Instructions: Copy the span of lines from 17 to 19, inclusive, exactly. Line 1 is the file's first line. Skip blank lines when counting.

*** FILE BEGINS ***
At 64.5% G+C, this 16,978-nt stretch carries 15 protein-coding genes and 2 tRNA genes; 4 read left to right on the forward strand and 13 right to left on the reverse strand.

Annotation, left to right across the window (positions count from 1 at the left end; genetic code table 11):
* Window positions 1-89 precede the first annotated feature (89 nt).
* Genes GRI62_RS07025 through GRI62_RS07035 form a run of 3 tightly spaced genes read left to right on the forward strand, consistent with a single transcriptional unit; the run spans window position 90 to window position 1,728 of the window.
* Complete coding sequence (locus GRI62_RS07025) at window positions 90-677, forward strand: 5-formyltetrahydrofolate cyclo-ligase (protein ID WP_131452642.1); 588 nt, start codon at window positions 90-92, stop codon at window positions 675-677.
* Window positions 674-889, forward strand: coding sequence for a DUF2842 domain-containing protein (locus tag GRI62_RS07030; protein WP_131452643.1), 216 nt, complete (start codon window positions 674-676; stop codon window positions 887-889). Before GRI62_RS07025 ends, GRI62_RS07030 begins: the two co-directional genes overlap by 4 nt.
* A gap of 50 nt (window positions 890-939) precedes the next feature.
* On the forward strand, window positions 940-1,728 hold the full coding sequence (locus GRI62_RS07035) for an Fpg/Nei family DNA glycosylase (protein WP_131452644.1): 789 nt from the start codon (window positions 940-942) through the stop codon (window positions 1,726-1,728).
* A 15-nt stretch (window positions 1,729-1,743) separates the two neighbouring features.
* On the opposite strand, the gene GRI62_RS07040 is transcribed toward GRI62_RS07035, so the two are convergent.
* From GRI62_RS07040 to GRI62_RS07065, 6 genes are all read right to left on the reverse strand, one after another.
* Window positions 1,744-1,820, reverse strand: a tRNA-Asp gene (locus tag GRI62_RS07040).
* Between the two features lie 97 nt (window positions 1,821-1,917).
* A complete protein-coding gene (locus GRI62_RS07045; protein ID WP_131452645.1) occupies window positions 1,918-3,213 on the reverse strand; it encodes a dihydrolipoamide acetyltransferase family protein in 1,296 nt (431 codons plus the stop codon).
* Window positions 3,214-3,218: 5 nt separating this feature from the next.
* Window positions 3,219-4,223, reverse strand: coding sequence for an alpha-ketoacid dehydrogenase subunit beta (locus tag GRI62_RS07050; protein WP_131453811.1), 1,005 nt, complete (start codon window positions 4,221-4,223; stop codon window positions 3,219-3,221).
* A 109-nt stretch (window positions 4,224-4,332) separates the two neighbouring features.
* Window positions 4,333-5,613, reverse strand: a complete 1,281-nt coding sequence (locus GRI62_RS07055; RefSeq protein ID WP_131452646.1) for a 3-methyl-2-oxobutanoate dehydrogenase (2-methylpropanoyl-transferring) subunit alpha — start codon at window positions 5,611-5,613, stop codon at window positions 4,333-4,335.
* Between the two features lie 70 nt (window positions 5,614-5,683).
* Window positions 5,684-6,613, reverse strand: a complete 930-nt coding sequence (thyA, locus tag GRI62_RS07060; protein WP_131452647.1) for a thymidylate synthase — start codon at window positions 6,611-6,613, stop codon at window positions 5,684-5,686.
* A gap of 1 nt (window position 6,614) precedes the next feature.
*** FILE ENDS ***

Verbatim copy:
* A 109-nt stretch (window positions 4,224-4,332) separates the two neighbouring features.
* Window positions 4,333-5,613, reverse strand: a complete 1,281-nt coding sequence (locus GRI62_RS07055; RefSeq protein ID WP_131452646.1) for a 3-methyl-2-oxobutanoate dehydrogenase (2-methylpropanoyl-transferring) subunit alpha — start codon at window positions 5,611-5,613, stop codon at window positions 4,333-4,335.
* Between the two features lie 70 nt (window positions 5,614-5,683).